For years, I have talked to producers across the country who struggle with consistency in their production. Everyone is trying to get to the next level, but it seems like only a few ever actually reach their full potential.
In most cases, a producer will have a stellar year, only to fall short of that production goal in the years to come. In my business, I have been able to achieve continued levels of success and growth as my career has gone on. What I have realized is that I did it by creating an efficient business model to drive my production instead of chasing the next shiny-object lead model.
See also: How to run the most efficient agency ever
The truth is that there is no golden ticket to success in this business. You can’t produce on a consistent level and increase your production if you treat your career as just another job. The day I stopped trying to sell another client and started to work on developing a thriving business to help my clients is the day my production and my career turned on its axis.
In the past 10 years, I have seen my business grow to well over $20 million of gathered assets in 2011. I no longer have a job; I have a self-sufficient business. And my financial practices business (Ohio-based W.A. Smith Financial Group) will continue to grow exponentially … as long as I allow it to!
I contribute most of my success to the business model I developed to turn my financial practice into a consistent, self-sufficient machine. By developing the right model and adding the right people to my team, I was able to focus on the most important revenue-driving tasks a financial advisor should have: meeting with people, speaking to people, and servicing my current clients.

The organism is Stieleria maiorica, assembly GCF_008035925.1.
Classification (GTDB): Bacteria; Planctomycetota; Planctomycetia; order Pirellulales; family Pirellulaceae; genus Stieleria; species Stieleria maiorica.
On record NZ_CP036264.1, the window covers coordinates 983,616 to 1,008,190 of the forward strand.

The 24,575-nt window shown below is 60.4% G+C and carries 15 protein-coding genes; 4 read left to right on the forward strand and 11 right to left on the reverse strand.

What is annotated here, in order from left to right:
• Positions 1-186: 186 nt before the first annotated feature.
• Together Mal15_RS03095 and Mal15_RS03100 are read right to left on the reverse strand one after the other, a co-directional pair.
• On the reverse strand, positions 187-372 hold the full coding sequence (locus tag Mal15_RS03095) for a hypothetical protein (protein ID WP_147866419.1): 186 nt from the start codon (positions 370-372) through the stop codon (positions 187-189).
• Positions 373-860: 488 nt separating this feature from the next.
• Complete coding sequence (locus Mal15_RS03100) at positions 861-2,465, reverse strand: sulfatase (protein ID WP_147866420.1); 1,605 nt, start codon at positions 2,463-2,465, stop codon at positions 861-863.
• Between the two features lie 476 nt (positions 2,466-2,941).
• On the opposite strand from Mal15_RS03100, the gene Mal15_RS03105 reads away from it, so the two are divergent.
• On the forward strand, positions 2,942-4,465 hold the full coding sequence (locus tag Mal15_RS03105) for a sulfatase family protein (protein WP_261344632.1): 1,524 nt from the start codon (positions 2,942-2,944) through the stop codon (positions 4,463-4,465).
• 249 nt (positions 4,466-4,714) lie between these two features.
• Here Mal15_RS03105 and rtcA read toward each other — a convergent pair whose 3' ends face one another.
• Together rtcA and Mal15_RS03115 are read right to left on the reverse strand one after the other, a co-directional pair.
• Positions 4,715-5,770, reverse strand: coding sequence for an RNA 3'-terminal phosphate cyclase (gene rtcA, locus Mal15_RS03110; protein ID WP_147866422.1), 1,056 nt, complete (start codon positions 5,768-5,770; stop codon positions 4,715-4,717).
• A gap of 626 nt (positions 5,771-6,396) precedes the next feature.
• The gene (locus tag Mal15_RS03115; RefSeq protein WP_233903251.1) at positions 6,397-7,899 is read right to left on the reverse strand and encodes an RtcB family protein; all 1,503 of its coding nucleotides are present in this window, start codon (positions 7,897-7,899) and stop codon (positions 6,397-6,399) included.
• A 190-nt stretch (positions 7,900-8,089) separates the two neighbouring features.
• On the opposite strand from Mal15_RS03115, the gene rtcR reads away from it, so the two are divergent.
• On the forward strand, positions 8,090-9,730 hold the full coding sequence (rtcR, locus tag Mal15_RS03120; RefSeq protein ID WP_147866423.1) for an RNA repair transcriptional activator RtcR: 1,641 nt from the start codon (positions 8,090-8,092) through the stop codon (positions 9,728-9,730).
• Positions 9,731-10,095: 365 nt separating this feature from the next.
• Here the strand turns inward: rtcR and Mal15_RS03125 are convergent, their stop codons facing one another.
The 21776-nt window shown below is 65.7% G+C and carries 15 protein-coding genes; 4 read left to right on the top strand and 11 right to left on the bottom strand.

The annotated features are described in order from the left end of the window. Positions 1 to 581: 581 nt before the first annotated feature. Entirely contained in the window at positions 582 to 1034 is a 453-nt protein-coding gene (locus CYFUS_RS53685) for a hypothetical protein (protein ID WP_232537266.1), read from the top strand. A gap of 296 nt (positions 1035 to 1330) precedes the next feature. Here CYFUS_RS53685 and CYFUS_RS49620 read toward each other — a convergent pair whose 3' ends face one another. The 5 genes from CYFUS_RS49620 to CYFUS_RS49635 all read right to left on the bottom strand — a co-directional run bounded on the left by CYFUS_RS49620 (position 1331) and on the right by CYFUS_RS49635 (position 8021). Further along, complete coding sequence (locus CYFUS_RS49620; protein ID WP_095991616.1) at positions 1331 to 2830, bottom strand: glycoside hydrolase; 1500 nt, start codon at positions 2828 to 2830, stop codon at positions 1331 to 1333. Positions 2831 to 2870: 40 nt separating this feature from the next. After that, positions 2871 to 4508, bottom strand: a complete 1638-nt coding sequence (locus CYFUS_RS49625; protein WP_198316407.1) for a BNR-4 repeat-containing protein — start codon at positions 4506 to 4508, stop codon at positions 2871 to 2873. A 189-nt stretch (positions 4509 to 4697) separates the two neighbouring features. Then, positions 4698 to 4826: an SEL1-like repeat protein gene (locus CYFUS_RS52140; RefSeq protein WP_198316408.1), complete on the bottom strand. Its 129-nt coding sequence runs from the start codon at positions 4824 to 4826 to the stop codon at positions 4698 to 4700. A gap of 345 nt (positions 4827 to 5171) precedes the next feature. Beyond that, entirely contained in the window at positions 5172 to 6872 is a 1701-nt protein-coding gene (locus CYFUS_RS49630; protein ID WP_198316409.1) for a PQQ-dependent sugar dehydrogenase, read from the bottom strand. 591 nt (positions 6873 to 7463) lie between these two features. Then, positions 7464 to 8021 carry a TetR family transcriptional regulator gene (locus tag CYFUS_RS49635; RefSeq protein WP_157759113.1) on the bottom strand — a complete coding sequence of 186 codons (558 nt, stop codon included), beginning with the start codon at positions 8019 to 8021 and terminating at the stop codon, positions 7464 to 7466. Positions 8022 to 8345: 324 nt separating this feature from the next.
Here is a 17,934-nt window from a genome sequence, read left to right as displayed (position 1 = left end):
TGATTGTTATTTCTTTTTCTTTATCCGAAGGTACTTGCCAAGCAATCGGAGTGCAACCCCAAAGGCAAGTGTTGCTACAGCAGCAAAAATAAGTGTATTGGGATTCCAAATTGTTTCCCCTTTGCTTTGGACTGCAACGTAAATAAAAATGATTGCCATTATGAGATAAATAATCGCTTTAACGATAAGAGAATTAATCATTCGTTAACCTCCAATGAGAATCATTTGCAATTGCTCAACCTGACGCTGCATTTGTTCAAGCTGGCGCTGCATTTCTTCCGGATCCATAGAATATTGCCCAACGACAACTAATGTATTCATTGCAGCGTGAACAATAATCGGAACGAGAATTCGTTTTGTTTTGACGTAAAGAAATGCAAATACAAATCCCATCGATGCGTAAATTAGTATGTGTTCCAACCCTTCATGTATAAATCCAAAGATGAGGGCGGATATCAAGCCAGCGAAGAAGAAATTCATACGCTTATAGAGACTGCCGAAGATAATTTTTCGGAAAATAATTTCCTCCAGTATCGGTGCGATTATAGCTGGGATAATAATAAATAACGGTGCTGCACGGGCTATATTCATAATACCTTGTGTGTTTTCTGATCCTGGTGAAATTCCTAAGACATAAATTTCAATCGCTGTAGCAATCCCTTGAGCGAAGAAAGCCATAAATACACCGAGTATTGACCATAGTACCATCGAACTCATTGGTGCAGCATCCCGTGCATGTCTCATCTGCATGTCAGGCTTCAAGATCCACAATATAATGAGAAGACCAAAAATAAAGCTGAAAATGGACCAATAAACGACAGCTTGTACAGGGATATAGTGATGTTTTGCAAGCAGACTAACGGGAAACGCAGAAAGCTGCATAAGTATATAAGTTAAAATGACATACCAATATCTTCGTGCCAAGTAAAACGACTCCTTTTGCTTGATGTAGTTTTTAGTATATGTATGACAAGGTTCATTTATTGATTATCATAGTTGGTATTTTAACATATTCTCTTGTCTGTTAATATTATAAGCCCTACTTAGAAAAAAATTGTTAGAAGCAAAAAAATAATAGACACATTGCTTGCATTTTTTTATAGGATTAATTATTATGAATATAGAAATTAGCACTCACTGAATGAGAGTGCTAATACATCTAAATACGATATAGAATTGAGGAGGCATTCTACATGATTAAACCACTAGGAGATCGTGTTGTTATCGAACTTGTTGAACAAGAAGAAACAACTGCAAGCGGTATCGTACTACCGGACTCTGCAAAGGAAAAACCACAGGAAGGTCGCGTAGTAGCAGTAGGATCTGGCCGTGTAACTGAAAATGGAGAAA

My team spends its time focusing on all the other important stuff that most advisors end up wasting precious minutes on. Things like new business paperwork and marketing ideas used to consume my days. Instead of having a calendar chock full of appointments with new and existing clients, I was spending my time trying to get people through my doors to begin with.
I decided to create a business model that consists of three main components: office infrastructure, marketing, and sales. Each component to the model is just as important as the next. Just like a tripod, if you kick one leg out, the rest comes crashing down. The systems rely on each other to run smoothly.
As a one-man shop, I had a job. I did all the new business paperwork. I answered my phones. I developed different marketing methods to try to get people through my doors and onto my calendar. My time was being consumed by things that didn’t necessarily drive revenue but needed to be done nevertheless.
My team now consists of six full-time team members who have specific job duties and responsibilities. Each person is as important as the next, and their responsibilities involve two main things: getting new business issued and completed and getting new prospects through the doors.
My team enables me to spend my time working on my business instead of in my business. I have two associate advisors, a director of client services who handles all new business processing and incoming client service requests, a case design specialist in charge of developing sales tools and evaluations on prospective client portfolios, a marketing director in charge of creating and managing multiple marketing avenues to get new people through the doors, and an administrative assistant who manages the entire schedule, routes incoming phone calls, and assists all other team members with daily tasks.
Obviously, having multiple employees costs money, and most people are under the belief that they can’t afford to add an employee or two because their current production level just won’t allow for it. Instead, advisors believe they need to increase their production first before they can add team members (or expense). So they cut corners. They try to find the golden lead ticket. Ultimately, they end up spinning their wheels.